Constantine I, aka Constantine the Great, was Roman emperor from 306 to 337 CE. Realizing that the Roman Empire was too large for one man to adequately rule, Emperor Diocletian (284-305 CE) split the empire into two, creating a tetrachy or...
The colossal bronze head from a statue of Constantine I, 4th century CE. The head is 1.77 m high. (Capitoline Museums, Rome).
Constantine’s Conversion to Christianity
Constantine I (Flavius Valerius Constantinus) was Roman emperor from 306-337 CE and is known to history as Constantine the Great for his conversion to Christianity in 312 CE and his subsequent Christianization of the Roman Empire. His conversion...
Constantine VII was Byzantine emperor from 945 until 959 CE. Sometimes known as Constantine Porphyrogennetos because of his birth in the purple chamber of the royal palace, he was served by various regents from 912 CE until reigning in his...
Built in the seventh century BCE, the ancient city of Byzantium proved to be a valuable city for both the Greeks and Romans. Because it lay on the European side of the Strait of Bosporus, the Emperor Constantine understood its strategic importance...
Constantine X Doukas
Constantine X Doukas was the ruler of the Byzantine Empire from 1059 to 1067 CE. During his reign, the Byzantine Empire was attacked by emerging enemies on all sides, including the Normans in Italy and the Seljuk Turks in Armenia and Anatolia...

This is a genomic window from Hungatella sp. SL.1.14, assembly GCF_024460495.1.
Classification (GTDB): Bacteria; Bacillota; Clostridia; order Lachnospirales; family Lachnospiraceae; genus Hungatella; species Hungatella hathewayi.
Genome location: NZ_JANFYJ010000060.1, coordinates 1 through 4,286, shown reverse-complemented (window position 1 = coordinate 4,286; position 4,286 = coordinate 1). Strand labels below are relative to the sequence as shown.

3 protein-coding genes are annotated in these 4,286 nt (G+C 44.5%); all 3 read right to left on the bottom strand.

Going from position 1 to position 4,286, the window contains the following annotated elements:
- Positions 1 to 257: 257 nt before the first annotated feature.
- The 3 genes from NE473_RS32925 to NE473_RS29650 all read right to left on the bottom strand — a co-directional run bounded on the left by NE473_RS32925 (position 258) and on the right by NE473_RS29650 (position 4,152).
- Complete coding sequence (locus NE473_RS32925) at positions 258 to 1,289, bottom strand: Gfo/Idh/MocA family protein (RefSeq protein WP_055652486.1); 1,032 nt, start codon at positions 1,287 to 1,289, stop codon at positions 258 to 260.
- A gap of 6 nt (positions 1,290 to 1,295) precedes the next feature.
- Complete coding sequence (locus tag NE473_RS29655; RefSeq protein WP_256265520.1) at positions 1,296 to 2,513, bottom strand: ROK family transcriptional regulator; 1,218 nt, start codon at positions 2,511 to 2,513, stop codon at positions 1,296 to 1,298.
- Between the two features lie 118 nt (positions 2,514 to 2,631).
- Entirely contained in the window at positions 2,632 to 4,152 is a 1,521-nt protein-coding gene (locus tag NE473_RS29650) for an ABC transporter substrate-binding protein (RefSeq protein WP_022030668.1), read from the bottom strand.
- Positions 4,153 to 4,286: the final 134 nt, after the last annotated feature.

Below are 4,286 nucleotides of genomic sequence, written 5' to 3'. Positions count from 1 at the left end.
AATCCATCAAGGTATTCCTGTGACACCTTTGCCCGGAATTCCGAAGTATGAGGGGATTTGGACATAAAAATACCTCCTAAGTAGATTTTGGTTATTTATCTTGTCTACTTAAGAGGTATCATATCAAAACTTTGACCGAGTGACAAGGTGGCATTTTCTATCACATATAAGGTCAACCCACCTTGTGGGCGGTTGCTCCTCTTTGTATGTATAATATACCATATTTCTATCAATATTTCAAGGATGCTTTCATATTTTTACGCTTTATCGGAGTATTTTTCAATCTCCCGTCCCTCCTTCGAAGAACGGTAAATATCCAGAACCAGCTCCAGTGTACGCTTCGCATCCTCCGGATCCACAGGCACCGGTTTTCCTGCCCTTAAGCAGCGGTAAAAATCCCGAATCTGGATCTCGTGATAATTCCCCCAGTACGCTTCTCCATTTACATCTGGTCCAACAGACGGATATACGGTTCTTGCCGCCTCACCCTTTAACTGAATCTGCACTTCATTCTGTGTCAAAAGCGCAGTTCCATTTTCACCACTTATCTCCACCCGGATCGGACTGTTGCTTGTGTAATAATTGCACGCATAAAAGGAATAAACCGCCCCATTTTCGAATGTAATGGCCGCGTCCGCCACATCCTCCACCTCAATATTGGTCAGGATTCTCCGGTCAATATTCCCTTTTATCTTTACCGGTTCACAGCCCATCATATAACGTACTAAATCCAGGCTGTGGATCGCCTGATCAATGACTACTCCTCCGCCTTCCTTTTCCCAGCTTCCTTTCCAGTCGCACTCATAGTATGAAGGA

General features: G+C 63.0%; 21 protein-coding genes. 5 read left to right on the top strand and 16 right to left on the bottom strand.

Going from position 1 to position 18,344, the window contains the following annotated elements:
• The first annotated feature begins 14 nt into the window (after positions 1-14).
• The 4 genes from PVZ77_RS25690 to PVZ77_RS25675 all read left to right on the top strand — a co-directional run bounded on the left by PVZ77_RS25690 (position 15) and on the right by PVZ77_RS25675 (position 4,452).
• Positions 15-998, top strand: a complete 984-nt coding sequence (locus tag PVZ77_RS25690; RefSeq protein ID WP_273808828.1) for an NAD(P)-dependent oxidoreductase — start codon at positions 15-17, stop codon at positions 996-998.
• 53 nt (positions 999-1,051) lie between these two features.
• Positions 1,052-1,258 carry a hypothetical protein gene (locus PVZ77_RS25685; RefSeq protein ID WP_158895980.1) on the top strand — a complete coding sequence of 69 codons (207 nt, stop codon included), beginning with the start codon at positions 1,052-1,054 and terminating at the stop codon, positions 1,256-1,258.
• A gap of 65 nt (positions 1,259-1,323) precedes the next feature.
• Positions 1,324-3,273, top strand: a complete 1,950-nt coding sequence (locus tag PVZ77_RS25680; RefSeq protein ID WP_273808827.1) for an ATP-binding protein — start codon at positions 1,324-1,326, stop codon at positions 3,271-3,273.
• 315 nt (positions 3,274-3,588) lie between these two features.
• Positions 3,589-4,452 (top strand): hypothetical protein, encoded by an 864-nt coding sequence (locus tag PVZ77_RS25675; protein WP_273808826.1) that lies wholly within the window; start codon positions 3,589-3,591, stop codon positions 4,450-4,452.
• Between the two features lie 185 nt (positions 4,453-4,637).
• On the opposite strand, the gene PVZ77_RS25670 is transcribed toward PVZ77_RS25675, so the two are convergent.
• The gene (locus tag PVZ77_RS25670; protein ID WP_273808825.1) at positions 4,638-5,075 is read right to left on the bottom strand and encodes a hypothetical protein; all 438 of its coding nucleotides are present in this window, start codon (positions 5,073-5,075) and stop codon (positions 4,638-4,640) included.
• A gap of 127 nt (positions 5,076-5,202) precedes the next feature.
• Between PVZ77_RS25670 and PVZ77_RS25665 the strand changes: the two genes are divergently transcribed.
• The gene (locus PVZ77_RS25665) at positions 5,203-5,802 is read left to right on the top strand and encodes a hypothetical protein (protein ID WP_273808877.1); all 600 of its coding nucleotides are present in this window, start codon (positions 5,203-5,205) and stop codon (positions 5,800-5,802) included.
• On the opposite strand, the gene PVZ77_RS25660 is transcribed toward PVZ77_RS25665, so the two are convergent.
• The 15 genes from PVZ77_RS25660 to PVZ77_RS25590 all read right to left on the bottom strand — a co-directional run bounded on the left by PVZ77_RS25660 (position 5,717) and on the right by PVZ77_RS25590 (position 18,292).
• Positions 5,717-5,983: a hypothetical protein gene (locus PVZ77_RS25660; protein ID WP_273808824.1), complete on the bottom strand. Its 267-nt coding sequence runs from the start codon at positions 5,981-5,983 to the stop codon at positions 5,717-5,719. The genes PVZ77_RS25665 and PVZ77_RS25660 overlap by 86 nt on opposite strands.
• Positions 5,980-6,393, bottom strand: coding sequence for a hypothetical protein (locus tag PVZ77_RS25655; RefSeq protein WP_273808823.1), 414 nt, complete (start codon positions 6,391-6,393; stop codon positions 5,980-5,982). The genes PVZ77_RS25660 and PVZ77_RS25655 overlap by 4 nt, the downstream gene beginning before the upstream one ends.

Constantine VI, also known as Constantine "the Blinded”, was emperor of the Byzantine Empire from 780 to 797 CE, although for most of his reign his mother, Irene the Athenian, ruled as regent. When Constantine did finally get a...
Constantine V, also known as Constantine the Dung-named by his enemies, was emperor of the Byzantine empire from 741 to 775 CE. He enjoyed military successes in the Middle East and Balkans but his reign is chiefly remembered for his systematic...
The Byzantine Emperor ruled as an absolute monarch in an institution which lasted from the 4th to 15th century CE. Aided by ministers, high-ranking nobility, and key church figures, the emperor (and sometimes empress) was commander-in-chief...
The Byzantine Empire, often called the Eastern Roman Empire or simply Byzantium, existed from 330 to 1453. With its capital founded at Constantinople by Constantine I (r. 306-337), the Empire varied in size over the centuries, at one time...